I served in a few parishes where my wife, daughter, and I shared the experience of washing and being washed. Other parishioners, too, obviously. Sometimes a few hundred at as many as twenty stations all around the church. Some people take seriously the mandate, not only liturgically but practically (which, admittedly, is the very best way to take it):
(Jesus) said to them,
“Do you realize what I have done for you?
You call me ‘teacher’ and ‘master,’
and rightly so, for indeed I am.
If I, therefore, the master and teacher,
have washed your feet,
you ought to wash one another’s feet.
I have given you a model to follow,
so that as I have done for you,
you should also do.” (John 13:12b-15)
Some Christians demur on various mandates from Jesus. The Eucharist. The Great Commission. This one. It’s only symbolic, as I hear the objection. Some Christians avoid “Do this in memory of me,” or “Go and preach,” or “You ought to wash one another’s feet.”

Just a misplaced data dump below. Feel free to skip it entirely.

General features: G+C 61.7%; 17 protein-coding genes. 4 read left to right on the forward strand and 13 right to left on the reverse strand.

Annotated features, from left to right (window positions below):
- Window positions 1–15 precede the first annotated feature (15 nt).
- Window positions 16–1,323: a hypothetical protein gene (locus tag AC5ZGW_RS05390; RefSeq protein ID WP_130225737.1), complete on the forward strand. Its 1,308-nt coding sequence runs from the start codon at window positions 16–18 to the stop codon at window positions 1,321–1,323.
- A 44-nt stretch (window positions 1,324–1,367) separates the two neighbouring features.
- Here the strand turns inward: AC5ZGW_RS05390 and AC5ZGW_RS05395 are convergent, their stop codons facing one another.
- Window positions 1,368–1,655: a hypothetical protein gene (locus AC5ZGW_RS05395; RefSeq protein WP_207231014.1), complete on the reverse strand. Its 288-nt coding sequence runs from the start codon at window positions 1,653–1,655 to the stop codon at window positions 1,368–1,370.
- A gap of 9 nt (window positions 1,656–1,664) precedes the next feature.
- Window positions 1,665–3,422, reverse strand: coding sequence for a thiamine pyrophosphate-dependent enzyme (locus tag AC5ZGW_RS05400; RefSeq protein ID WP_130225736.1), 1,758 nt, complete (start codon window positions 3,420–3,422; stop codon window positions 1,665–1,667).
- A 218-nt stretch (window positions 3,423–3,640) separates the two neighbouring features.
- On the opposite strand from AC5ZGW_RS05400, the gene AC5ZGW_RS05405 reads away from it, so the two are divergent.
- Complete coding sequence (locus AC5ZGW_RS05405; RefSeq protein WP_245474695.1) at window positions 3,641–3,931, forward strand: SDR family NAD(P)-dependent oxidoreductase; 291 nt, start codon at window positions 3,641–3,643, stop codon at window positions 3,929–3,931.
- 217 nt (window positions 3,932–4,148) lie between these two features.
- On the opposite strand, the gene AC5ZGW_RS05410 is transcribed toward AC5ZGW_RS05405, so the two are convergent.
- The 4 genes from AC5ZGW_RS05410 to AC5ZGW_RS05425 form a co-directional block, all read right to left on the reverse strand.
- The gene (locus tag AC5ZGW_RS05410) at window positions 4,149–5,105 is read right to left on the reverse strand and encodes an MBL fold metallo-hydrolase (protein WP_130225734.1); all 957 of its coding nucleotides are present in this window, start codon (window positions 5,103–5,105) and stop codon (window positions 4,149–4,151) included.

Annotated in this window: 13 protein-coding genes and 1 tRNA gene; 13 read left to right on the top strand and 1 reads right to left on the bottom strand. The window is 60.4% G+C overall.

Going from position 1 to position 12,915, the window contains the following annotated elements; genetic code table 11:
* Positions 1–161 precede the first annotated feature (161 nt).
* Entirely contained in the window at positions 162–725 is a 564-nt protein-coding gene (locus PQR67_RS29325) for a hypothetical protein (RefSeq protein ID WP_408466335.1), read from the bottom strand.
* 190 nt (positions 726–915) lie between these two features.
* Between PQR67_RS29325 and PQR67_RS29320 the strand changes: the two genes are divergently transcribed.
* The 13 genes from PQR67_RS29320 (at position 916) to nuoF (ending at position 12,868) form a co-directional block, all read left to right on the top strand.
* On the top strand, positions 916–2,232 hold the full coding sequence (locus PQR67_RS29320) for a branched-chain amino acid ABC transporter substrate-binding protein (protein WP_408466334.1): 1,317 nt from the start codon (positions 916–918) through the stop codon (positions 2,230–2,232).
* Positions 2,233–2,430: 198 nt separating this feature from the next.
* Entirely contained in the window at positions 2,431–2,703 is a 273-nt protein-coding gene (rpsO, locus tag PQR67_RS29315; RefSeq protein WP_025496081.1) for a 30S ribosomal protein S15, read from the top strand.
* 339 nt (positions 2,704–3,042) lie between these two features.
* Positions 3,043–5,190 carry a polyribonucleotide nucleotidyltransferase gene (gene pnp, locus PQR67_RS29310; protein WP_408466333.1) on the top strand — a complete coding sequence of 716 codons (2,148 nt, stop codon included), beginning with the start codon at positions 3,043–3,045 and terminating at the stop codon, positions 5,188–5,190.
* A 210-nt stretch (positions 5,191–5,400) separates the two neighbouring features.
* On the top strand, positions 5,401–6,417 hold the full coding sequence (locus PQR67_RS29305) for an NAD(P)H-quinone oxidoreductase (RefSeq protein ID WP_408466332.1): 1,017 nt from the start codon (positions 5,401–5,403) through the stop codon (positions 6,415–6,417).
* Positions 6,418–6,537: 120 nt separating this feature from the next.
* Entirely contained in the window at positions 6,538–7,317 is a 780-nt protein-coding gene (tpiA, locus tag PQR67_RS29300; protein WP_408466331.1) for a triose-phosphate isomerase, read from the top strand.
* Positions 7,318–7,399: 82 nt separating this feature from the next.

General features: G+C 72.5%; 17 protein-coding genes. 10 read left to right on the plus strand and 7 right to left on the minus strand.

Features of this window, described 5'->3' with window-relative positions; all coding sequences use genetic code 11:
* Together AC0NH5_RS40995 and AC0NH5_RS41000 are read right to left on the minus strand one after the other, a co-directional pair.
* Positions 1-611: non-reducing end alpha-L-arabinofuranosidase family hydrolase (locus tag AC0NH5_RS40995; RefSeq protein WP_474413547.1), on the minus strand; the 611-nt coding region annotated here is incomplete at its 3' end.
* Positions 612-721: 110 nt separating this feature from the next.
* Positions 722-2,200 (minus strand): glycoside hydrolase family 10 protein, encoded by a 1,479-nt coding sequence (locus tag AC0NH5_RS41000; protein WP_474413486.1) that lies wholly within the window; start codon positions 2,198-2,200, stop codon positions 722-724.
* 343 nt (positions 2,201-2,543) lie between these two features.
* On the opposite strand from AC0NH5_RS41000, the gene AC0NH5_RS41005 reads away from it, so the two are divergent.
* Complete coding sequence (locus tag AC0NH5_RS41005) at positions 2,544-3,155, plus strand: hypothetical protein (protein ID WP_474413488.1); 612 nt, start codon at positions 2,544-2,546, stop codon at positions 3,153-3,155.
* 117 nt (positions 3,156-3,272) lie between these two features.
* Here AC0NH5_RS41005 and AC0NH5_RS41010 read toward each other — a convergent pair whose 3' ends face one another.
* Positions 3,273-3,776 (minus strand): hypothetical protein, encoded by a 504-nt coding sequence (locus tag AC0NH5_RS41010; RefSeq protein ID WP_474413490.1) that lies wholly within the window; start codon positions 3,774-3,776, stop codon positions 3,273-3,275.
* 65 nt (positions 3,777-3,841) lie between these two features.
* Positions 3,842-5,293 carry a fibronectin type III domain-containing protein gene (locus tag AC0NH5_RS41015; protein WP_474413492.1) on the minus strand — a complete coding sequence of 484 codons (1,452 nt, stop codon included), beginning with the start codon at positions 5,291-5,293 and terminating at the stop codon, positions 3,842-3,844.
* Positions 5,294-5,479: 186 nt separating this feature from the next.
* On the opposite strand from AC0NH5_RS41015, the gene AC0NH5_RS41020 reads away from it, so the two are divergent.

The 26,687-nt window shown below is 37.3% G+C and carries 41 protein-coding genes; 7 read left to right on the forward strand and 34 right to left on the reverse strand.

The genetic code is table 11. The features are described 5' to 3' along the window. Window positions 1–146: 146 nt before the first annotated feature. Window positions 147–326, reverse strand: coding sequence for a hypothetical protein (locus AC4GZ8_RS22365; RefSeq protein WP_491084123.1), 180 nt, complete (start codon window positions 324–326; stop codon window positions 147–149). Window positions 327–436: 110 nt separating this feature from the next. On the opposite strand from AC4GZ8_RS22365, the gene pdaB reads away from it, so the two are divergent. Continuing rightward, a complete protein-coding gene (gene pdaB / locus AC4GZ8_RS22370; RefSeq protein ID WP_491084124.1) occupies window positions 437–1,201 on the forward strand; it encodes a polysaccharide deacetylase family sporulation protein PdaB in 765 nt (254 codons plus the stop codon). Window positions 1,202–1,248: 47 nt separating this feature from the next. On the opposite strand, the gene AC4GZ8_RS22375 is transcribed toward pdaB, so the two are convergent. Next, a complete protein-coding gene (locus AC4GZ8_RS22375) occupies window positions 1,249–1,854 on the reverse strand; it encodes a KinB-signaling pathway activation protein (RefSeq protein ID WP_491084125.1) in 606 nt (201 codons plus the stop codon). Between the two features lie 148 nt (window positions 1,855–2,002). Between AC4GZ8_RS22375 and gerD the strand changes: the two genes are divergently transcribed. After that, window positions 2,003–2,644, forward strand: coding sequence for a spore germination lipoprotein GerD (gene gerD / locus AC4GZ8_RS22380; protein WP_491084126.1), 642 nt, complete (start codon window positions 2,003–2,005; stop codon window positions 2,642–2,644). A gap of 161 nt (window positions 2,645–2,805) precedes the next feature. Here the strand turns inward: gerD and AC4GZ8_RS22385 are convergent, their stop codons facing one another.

Catholics might especially ponder their resistance to foot-washing. It rather sinks our insistence on the Eucharist, and paints us with a little stripe of hypocrisy that we pick and choose which mandates of the Lord we have enshrined and which we have not.
This year, we are under another mandate. This from our archbishop. No washing. No transfer procession. Just Mass.
One colleague of mine mentioned her feeling of “survivor’s guilt” about receiving the Eucharist at the parish’s recorded/streaming Masses. We church musicians may be in a privileged position, serving as a musician for streaming or recorded liturgies. My boss related another pastoral associate declining to receive out of solidarity with his parishioners who, obviously, could not receive. Others who said they continued to do so because they felt they needed the strength to continue to serve. And it is likely true: solidarity and strength are each important. Neither is a wrong response.
It is a very strange Triduum into which we are about to immerse ourselves.